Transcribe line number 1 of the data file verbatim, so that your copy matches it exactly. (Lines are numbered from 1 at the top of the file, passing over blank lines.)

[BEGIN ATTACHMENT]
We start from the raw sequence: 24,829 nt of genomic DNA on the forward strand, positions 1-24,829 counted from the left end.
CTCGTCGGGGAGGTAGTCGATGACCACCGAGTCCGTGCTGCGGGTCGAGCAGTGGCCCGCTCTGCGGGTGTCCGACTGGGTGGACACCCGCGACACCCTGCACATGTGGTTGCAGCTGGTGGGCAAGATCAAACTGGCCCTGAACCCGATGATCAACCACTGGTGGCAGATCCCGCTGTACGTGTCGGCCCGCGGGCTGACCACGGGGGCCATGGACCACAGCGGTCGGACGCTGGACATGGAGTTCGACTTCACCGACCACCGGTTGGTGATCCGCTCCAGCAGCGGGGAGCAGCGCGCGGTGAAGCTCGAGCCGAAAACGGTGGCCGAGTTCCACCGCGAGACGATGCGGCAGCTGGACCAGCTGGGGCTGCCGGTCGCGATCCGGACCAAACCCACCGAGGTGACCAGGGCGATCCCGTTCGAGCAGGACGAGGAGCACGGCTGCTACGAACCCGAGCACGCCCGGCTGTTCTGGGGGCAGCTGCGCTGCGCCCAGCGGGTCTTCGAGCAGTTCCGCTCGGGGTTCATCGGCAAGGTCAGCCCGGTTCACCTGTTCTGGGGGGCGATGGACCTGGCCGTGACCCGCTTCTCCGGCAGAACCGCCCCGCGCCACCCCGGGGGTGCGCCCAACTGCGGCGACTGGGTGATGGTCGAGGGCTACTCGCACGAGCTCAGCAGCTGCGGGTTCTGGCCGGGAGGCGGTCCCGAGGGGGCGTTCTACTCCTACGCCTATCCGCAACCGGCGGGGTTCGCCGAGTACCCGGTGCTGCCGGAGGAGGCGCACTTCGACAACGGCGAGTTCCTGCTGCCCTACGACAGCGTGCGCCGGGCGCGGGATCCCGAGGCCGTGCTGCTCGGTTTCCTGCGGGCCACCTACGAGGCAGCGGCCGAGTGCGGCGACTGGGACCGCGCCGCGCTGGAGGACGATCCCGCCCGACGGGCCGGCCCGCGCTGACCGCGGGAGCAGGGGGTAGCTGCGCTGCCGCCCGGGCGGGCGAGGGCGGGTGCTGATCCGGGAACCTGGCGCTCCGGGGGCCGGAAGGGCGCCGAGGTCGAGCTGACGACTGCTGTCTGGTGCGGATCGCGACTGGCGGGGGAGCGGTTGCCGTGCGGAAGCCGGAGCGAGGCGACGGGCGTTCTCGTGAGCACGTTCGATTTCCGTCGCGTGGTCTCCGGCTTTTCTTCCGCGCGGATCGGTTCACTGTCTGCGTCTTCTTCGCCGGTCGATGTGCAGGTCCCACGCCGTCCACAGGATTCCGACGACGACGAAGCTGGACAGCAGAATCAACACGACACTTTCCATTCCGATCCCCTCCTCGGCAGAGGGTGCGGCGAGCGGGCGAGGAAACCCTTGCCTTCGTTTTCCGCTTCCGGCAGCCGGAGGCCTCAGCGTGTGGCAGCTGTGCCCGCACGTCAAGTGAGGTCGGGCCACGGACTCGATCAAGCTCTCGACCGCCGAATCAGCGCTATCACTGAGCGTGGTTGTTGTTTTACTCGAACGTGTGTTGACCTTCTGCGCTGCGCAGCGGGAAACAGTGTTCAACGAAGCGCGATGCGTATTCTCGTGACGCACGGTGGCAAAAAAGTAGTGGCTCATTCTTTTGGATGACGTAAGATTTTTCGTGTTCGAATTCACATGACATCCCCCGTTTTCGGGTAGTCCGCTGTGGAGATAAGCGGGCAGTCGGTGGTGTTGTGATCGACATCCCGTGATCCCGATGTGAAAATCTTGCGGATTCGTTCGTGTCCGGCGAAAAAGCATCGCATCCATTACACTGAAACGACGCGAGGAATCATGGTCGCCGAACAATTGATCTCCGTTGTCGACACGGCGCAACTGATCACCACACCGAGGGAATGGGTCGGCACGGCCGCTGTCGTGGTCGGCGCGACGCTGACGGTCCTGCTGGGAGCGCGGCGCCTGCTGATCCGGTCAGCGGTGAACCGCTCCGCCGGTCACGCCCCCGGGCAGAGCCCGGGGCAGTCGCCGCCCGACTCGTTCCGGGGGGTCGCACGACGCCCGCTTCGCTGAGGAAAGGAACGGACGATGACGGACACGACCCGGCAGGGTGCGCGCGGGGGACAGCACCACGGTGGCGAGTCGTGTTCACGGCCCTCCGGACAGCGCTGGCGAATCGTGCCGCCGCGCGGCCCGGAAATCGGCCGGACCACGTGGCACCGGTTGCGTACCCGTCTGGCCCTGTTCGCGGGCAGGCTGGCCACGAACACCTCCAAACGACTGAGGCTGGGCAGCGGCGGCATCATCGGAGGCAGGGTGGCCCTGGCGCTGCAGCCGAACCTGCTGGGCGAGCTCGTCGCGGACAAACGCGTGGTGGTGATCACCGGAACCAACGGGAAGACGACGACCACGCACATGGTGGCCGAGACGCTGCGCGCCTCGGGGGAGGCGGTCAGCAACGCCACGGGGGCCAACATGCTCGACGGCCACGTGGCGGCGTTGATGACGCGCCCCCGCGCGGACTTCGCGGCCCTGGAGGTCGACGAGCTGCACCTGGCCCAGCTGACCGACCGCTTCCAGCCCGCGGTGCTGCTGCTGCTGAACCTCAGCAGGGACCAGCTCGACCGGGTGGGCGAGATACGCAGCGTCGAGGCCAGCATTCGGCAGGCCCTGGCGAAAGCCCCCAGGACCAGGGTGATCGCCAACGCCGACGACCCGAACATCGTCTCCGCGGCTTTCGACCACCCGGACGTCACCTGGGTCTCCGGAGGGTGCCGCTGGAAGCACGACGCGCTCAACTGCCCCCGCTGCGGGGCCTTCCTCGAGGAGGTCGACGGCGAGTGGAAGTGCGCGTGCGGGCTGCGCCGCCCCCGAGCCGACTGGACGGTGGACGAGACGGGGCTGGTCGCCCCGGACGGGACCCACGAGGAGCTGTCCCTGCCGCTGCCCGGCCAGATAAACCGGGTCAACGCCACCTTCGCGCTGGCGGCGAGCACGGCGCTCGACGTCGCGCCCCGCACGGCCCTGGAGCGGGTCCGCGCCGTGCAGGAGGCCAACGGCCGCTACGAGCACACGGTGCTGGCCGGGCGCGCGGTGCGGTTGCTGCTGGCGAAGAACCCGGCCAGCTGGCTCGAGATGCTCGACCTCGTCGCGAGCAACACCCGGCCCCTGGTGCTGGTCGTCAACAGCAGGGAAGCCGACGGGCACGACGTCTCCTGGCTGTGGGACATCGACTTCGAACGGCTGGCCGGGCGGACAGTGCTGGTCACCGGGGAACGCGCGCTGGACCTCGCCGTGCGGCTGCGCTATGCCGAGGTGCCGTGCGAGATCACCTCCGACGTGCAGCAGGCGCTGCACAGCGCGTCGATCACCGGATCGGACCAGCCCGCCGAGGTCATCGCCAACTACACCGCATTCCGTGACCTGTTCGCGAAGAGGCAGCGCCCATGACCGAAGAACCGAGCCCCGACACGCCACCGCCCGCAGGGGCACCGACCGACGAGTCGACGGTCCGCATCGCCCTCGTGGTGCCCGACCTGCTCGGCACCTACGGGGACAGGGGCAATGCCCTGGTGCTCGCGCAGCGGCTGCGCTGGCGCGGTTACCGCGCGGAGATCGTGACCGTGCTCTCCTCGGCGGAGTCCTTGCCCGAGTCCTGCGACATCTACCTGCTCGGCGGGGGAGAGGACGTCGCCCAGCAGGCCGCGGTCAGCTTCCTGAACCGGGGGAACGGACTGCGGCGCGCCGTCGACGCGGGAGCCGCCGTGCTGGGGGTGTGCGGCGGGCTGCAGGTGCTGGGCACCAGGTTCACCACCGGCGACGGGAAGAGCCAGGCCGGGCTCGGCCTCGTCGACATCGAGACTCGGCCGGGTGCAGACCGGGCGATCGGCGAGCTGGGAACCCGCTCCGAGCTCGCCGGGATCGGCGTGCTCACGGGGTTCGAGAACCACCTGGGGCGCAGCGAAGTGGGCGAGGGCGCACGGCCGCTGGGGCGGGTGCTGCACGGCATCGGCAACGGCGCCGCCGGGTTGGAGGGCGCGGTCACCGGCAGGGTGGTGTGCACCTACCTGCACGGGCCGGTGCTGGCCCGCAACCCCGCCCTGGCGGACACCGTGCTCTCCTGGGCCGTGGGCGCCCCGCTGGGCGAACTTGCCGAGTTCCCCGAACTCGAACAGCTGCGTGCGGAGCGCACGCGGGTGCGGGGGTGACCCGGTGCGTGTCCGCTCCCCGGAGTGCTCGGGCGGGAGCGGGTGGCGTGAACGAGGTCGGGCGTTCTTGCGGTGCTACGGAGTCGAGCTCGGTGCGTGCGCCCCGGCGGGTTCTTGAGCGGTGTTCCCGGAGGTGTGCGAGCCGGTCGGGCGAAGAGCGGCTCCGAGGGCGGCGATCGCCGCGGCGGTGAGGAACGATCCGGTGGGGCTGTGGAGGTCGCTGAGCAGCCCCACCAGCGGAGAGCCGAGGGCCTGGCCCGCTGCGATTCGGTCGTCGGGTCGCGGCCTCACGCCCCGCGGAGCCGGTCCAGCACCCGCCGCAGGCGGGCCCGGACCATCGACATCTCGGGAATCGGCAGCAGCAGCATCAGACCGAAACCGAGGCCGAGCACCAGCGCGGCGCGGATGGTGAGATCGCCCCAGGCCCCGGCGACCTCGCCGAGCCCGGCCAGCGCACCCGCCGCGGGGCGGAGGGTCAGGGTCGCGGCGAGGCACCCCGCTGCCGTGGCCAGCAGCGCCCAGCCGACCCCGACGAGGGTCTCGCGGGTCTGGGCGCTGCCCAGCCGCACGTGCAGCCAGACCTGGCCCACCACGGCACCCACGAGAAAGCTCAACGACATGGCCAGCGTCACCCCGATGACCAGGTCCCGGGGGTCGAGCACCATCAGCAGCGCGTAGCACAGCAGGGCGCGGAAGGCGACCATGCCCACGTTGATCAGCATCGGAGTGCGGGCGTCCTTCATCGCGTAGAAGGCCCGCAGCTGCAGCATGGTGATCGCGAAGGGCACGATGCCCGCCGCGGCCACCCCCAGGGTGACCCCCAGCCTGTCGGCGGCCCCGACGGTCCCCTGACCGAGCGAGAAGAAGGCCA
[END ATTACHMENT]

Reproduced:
We start from the raw sequence: 24,829 nt of genomic DNA on the forward strand, positions 1-24,829 counted from the left end.